Understanding mycorrhizal fungi and their functional role to facilitate healthy soils and ecologically sustainable gardens
Understanding mycorrhizal fungi and their functional role to
facilitate healthy soils and ecologically sustainable gardens
Thu, Nov 17, 2022 11:00 AM – noon PDT
About this event
The fourth of Oxford Botanic Garden and Arboretum’s Autumn Science Lectures is with Dr Jill Kowal. Her talk title is, ‘Understanding mycorrhizal fungi and their functional role to facilitate healthy soils and ecologically sustainable gardens’.
Jill’s interest in vegetation ecology began 30 years ago as a volunteer in ‘urban greening’ projects throughout New York City. She then underwent formal training in horticulture with a Diploma from the Royal Horticulture Society and a subsequent gardener position at Kew Garden’s arboretum for over 10 years. Jill holds an MSc in Plant Diversity from the University of Reading and a PhD from Imperial College London.
Jill’s research focuses on mycorrhizal fungi, the beneficial plant root-fungus mutualism, and how they help nutritionally support plant species in exchange for carbon. One of her main projects at Kew involves developing a protocol to measure and compare their role in carbon sequestration across meadows, broadleaf woodlands and conifer plantations. It is becoming clearer that understanding this plant-fungus mutualism is critical for safeguarding plants in the wild. It is also a pathway towards more sustainable garden communities built on healthy soils, which will be the focus of her talk.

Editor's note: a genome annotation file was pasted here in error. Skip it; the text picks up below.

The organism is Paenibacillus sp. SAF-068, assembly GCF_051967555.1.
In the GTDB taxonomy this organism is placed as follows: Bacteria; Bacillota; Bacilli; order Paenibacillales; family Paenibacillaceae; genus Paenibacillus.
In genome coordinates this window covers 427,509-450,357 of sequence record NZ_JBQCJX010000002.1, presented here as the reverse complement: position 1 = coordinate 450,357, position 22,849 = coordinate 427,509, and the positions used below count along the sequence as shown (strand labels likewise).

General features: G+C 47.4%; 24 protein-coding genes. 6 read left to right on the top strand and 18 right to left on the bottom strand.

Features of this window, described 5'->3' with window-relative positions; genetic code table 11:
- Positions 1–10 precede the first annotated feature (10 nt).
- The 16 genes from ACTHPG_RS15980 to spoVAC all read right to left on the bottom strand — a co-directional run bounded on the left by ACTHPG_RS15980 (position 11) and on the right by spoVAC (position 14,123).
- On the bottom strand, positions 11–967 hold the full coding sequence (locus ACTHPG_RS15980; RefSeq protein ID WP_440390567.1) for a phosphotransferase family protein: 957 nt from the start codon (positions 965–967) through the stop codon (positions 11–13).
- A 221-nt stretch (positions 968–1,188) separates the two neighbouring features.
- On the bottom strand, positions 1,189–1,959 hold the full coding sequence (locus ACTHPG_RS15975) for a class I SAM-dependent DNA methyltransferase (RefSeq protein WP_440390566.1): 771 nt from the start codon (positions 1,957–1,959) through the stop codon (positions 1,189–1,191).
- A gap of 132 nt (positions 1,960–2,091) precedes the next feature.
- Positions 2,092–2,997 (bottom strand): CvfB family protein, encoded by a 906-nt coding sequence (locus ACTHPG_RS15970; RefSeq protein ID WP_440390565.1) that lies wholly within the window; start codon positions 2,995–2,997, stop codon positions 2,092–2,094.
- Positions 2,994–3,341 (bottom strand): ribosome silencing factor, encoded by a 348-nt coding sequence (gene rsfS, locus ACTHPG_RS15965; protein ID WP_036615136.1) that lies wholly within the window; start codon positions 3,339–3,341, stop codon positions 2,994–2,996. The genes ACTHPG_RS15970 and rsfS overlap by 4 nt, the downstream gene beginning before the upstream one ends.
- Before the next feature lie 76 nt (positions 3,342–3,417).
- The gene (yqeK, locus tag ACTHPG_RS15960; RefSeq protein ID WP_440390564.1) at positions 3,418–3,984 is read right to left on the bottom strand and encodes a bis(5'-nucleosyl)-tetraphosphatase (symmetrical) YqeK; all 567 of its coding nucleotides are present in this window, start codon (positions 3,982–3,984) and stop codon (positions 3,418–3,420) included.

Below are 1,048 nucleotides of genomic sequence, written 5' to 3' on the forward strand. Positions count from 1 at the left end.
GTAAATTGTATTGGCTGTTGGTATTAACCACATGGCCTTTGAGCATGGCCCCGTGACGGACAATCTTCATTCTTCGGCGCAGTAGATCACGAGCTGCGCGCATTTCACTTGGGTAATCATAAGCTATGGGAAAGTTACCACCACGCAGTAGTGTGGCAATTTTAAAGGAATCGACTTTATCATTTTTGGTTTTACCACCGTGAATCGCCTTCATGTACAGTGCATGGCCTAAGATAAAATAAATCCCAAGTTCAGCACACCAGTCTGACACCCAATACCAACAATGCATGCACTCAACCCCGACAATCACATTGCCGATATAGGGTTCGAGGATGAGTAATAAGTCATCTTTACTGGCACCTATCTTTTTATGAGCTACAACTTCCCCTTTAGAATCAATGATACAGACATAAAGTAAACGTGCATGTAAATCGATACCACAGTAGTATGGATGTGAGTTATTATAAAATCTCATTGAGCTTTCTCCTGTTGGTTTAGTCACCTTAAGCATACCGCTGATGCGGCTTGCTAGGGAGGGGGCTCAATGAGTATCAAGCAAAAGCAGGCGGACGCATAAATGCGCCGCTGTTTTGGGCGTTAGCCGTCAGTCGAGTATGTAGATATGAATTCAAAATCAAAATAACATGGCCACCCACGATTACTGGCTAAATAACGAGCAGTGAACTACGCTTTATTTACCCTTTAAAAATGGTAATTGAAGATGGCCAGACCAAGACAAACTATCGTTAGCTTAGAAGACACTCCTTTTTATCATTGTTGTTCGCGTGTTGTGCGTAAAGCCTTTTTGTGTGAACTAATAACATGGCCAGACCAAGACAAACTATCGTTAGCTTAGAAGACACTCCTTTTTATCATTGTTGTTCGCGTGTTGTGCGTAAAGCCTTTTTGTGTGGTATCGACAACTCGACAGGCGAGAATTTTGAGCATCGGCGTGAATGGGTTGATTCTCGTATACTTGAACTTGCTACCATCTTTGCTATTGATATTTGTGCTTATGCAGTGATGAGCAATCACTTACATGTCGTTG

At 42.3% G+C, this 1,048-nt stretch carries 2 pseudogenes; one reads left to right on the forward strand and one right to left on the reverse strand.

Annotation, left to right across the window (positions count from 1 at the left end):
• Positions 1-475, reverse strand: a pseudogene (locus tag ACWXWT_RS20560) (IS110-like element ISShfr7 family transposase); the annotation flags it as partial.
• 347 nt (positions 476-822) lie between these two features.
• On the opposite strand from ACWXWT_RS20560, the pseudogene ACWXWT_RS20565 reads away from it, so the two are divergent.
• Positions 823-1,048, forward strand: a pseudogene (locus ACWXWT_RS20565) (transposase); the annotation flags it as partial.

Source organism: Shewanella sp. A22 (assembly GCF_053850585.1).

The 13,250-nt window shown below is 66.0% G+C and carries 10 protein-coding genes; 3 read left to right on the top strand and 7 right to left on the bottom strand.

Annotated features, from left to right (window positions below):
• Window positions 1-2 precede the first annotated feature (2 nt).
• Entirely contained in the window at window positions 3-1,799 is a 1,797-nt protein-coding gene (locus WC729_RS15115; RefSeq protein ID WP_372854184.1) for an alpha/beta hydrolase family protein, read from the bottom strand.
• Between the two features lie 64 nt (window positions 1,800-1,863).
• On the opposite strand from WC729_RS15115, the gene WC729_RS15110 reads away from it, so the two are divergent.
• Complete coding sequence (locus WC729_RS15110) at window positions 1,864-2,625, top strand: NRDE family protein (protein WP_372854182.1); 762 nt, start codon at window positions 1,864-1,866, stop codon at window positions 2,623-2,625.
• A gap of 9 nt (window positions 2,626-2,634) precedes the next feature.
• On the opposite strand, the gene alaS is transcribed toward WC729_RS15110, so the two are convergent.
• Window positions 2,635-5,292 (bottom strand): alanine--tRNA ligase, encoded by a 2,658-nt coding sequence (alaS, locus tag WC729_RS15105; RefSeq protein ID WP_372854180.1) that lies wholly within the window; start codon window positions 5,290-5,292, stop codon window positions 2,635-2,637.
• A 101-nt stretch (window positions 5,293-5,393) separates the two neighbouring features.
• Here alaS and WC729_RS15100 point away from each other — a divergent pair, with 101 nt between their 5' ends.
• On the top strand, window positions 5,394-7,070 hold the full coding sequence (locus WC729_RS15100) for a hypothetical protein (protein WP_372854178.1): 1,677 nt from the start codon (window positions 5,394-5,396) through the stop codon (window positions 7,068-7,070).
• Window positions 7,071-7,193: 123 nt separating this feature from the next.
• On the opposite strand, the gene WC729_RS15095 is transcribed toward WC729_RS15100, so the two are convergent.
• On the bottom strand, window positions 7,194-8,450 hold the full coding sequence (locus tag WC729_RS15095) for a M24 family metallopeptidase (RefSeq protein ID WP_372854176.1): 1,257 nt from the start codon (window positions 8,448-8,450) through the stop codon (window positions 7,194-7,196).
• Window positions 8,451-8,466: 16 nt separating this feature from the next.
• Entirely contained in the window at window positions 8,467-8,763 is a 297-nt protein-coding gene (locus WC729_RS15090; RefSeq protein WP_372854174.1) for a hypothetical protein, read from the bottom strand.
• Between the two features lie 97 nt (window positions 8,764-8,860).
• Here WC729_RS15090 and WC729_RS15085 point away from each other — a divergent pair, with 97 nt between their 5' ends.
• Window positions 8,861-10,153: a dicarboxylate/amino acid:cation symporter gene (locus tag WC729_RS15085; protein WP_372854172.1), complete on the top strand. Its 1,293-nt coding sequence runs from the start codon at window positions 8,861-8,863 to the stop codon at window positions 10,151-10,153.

Jill is passionate about building collaborative teams of scientists, horticulturists, policy makers and educators to inspire the rising generations to embrace these principles. Jill has recently joined the Board of Plantlife, co-chairs the British chapter of the Jerusalem Botanical Garden and is a board member of her local community garden in London.
The lecture series will run every other Thursday at 7pm for free and all lectures will be hosted online.
Upcoming speakers include:
1st December – Dr Mark Spencer, forensic botanist – ‘It’s not all love, peace and harmony; the deadly world of plant/fungal interactions’
(Thursday) 11:00 am - 12:00 pm